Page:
When it launched fifteen years ago, the movie podcast Battleship Pretension took its name from two well-known sources: an attitude popularly associated with cinephiles, and a 1925 motion picture by Sergei Eisenstein. To some, merely referencing a silent film made by a Soviet auteur in 1925 constitutes sufficient evidence of pretension in and of itself. But most, even those who’ve never seen a frame of Eisenstein’s work, do recognize that Battleship Potemkin has an important place in cinema history — and if they actually watch the movie, which is embedded just above, they’ll find that it looks and feels more familiar than they’d expected.
Like any work of wide and deep influence, Battleship Potemkin has often been parodied over its nearly 100 years of existence. But none of its scenes has been paid as much homage, tongue in cheek or elsewhere, than the massacre on the Odessa Steps, the symbolic entryway to that city in what’s now Ukraine.
“Czarist troops march down a long flight of steps, firing on the citizens who flee before them in a terrified tide,” as Roger Ebert describes it. “Countless innocents are killed, and the massacre is summed up in the image of a woman shot dead trying to protect her baby in a carriage — which then bounces down the steps, out of control.”
The content of this sequence is as harrowing as its form is revolutionary. That’s true in the propagandistic sense, but even more so in the artistic one: the Odessa Steps massacre, like the whole of Battleship Potemkin, functions as a proof-of-concept for Eisenstein’s theories of montage. Today we take for granted — and in some cases have even come to resent — that movies so expertly juxtapose their images so as to provoke the most intense emotional response possible within us. That wasn’t so much the case a century ago, when most examples of the still-novel art form of cinema used their visuals simply to make their narratives legible.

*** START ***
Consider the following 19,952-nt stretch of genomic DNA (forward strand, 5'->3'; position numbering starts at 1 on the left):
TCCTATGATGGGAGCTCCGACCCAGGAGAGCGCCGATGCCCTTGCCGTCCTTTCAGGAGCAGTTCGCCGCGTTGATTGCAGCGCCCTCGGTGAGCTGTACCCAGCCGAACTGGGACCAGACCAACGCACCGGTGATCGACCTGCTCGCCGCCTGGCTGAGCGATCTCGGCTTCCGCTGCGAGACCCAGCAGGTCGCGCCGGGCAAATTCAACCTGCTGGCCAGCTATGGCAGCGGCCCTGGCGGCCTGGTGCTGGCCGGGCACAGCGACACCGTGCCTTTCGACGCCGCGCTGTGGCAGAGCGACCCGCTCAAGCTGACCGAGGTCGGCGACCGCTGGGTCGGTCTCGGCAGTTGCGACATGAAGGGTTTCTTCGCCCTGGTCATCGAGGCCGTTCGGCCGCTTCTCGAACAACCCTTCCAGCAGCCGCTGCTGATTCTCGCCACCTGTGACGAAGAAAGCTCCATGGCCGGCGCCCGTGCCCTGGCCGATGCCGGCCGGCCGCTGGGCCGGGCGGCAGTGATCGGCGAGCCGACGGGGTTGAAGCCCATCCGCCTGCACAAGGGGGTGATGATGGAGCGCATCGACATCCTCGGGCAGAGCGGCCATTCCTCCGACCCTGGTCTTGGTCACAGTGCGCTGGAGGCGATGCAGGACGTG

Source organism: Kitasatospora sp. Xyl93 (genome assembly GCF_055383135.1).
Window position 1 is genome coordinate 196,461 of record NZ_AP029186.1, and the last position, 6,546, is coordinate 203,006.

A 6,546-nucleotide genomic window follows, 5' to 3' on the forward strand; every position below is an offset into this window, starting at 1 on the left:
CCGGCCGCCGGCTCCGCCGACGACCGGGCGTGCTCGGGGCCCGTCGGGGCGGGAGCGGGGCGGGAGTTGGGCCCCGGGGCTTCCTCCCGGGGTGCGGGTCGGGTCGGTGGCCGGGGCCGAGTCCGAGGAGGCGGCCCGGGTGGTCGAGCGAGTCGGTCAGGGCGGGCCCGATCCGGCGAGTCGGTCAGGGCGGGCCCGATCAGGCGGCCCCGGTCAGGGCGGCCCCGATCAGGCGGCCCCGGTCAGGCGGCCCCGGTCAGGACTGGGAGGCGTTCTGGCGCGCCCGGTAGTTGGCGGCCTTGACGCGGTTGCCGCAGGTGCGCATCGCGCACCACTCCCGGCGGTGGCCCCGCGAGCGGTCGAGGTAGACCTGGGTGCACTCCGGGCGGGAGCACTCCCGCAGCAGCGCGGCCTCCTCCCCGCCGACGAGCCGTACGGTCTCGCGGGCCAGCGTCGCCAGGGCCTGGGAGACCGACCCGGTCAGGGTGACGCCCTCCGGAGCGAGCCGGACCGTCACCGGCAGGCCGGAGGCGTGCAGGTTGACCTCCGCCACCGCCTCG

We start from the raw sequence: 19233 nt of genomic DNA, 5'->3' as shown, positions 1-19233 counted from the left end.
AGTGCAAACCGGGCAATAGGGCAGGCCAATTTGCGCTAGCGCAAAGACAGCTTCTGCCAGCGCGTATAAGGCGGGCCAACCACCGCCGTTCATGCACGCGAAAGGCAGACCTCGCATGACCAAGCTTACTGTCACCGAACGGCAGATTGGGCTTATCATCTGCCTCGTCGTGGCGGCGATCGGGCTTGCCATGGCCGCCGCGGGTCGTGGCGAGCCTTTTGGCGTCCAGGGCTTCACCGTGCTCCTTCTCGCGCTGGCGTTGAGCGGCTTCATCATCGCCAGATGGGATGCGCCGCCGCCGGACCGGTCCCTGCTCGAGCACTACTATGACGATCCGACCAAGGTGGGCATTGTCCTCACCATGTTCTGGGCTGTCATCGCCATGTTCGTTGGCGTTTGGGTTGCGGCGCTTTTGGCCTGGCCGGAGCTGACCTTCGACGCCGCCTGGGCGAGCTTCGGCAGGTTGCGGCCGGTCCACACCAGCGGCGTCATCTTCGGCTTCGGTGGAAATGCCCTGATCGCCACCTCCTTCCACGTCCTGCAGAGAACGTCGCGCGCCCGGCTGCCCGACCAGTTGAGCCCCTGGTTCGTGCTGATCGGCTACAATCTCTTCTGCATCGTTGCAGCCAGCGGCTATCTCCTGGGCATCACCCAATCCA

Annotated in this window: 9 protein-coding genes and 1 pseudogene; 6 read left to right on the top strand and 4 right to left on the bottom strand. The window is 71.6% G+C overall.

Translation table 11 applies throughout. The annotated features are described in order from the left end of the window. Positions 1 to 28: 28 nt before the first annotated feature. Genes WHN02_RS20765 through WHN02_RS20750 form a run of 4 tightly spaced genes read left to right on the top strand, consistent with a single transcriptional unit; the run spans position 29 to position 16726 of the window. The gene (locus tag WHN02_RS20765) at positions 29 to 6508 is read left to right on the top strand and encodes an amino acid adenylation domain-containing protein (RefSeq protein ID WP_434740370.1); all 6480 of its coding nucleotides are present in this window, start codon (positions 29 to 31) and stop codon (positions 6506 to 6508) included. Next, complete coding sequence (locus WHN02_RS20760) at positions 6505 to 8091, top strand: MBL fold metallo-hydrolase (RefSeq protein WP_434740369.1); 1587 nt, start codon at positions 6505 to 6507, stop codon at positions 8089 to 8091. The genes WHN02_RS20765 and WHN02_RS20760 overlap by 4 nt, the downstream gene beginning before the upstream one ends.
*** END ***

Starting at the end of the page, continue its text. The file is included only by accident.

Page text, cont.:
Eisenstein, however, understood cinema’s true potential. He explored it in a range of pictures that also included Ten Days That Shook the World, a dramatization of the 1917 October Revolution; Alexander Nevsky, on the repulsion of invaders by the eponymous thirteenth-century prince; and the epic historical drama Ivan the Terrible, the story of the first tsar of all Russia (and idol of Stalin, who commissioned the project).
You can watch these films, as well as Eisenstein’s unfinished tribute to the Mexican Revolution ¡Que viva México!, free on the Youtube channel of Mosfilm, the preeminent studio in the Soviet era. That Eisenstein’s techniques have survived not just him but the Soviet Union itself underscores a truth he might have suspected, but never admitted: cinema is more powerful than politics.
Based in Seoul, Colin Marshall writes and broadcasts on cities, language, and culture. His projects include the Substack newsletter Books on Cities, the book The Stateless City: a Walk through 21st-Century Los Angeles and the video series The City in Cinema. Follow him on Twitter at @colinmarshall, on Facebook, or on Instagram.